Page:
Situation: Large retail company with many subcompanies. We're building a BI solution covering all main processes (eg. finance, production, procurement, inventory etc.) Potential users > 1000. We are building a datawarehouse as the base. Question is were do we go.
I'll try to list the main question at this stage.
1. building data model. Tabular cube vs Power Pivot vs Power BI desktop
- Should we stick to cubes. If we do that all users have to have pro licence to use the reports, right?
- Should we mix?
- If working with Power Pivot we could export to both cube and PBI desktop.
- If using PBI desktop we're stuck in Power BI.
- We need row level security so I guess that points to cubes for at least those cases.
2. Visualization: Creating the reports in Excel, Power BI desktop or Powerbi.com
- Creating them on Powerbi.com seems bad in that we can't for example change data source or keep track of changes
- Creating them using PBI desktop seems better in that we can version control the pbix file.
- PBI desktop reports can use a cube as a data source or the internal data model but not a Power Pivot model, right?
The bigger question is, creating a enterprise solution, what is the proposed way of working.
So, not sure that I can answer any/all of your questions but I'll give it a shot at some of them. Enterprise features for Power BI 2.0 are really just starting to appear. Power BI started out as a self-service BI tool and we are just starting to see the more Enterprise features come about.
For an enterprise, probably a good idea to look at using SQL cubes. This provides a solid backend for security and opens up the ability to use SSRS, Power BI or anything else that supports cubes. For Power BI, you would want to use the Enterprise Gateway to ingest that data and provide the autorefresh capabilities.
You'll also want to strongly consider SQL Server 2016 as it adds a lot of enterprise features to Tabular data models and supports some crossover between SSRS and Power BI. For some good articles, take a look at:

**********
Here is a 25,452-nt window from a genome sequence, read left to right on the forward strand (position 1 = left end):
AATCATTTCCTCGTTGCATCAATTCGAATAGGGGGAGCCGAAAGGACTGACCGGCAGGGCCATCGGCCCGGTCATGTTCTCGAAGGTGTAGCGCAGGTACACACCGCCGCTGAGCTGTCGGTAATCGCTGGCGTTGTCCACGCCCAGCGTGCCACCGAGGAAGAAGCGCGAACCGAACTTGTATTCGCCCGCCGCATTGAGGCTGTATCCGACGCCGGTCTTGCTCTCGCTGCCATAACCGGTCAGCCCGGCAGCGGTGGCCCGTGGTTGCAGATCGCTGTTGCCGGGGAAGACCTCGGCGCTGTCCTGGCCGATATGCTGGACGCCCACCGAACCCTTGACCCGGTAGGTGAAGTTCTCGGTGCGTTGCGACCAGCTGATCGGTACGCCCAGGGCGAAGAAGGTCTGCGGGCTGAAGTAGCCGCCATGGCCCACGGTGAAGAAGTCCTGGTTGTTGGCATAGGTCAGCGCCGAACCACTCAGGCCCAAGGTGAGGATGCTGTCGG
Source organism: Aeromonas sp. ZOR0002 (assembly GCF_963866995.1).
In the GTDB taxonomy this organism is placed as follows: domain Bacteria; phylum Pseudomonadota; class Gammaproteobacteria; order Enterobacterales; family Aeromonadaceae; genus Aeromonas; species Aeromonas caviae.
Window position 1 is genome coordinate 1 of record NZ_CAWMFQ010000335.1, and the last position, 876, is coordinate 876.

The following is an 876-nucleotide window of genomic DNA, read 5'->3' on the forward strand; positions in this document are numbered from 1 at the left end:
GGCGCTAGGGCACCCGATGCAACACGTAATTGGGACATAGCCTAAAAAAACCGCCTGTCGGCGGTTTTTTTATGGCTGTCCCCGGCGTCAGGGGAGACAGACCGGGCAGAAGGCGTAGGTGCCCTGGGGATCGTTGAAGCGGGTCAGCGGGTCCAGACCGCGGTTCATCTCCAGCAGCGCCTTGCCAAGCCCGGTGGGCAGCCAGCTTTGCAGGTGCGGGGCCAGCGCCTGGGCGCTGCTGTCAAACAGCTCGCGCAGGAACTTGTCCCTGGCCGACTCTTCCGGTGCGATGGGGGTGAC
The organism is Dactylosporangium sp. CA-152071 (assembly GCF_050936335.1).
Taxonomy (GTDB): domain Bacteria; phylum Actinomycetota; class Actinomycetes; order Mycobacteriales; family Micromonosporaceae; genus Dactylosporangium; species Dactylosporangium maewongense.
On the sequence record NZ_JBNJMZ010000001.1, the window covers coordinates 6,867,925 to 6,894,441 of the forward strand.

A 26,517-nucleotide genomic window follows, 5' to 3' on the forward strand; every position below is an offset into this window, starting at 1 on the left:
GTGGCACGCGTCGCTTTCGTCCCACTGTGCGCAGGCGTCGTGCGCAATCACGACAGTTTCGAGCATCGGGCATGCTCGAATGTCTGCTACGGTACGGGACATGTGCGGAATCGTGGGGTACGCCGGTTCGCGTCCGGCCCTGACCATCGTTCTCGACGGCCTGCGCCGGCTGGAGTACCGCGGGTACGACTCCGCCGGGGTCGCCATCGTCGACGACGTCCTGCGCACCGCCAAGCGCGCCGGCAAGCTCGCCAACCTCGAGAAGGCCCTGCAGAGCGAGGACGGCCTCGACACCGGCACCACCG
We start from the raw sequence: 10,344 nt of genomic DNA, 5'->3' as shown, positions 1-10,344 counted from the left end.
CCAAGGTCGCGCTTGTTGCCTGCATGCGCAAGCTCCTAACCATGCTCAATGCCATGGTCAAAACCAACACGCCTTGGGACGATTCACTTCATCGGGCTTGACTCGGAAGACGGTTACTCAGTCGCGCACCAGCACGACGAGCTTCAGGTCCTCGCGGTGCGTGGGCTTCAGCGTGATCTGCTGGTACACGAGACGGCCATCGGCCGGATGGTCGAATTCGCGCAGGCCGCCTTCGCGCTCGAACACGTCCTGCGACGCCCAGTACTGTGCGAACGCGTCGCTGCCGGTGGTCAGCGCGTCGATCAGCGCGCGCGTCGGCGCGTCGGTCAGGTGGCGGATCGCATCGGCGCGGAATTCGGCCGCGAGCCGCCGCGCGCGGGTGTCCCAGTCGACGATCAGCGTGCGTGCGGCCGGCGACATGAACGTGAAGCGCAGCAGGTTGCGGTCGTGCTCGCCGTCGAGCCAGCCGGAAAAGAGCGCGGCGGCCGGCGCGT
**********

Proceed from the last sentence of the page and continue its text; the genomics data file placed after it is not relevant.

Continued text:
And yes, my current understanding is that you cannot ingest a Power Pivot model into Power BI currently in terms of the Desktop. But, you can load an Excel file with a Power Pivot model into the Service and it functions.
Proud to be a Datanaut!
Just on the point of ingesting Power Pivot models to PBI Desktop...
You can migrate Excel (including Power Pivot models, Power View reports, etc) to Power BI Desktop, through the Import >Excel workbook contents feature. - see here --> https://powerbi.microsoft.com/en-us/documentation/powerbi-desktop-import-excel-workbooks/
Hope that helps!
Yes, we're going for 2016 so yes, we also have the new SSRS capabillities to weigh in.
Everything points to cubes except that then all users would have to be pro users. I'm thinking that some of the users will be both infrequent and only use a few reports. They might sufice with the free subscription given that the data source is not an on prem cube.
We're trying to find a solution were we can say for solution X we use a cube for solution Y we use PBI desktop. And if solution Y scales up we upgrade that to a cube.
One solution would be to build every model in Power Pivot because that model is migrateable to both SSAS and PBI desktop.
I just feel that there are a lot of ifs and buts here.
Also keep in mind the use cases for end user. I'm not sure about licensing for SQL 2016 yet, but I imagine it'll be similar to SQL 2014. Enterprise Edition is just core licensing - unlimited users. BI Edition is cores + CAL - pay per head. Anything below BI edition isn't worth much if you're looking to leverage SSAS and the upgrade path from Power Pivot.
So, in SQL 2016, you'll have SSRS mobile, which is just rebranded Datazen, available through the Power BI mobile app, and in a web viewer with no need for PBI Pro licenses.
You'll also have paginated reports - SSRS Classic, as it were.
What do your users need to do with BI? If your rare users are primarily consumers, then host those reports through SSRS, exposed however you want, and then don't worry about Pro PBI licenses. Power BI is really more for the use case of interactive exploration and personalization.
Further down the line, there will be the ability to host PBI data models in SQL 2016 SSRS. I haven't heard confirmation on dates, but it sounds like that would be a service pack update.